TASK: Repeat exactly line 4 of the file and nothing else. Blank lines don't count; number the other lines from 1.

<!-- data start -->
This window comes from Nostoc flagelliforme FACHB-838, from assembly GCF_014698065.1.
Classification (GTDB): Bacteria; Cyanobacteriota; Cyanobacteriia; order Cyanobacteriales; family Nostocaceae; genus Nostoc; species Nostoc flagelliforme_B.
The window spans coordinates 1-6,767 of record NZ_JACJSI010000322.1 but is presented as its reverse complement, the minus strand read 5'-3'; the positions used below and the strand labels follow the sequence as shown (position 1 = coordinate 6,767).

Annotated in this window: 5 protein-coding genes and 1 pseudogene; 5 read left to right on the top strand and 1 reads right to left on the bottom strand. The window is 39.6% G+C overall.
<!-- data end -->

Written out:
Annotated in this window: 5 protein-coding genes and 1 pseudogene; 5 read left to right on the top strand and 1 reads right to left on the bottom strand. The window is 39.6% G+C overall.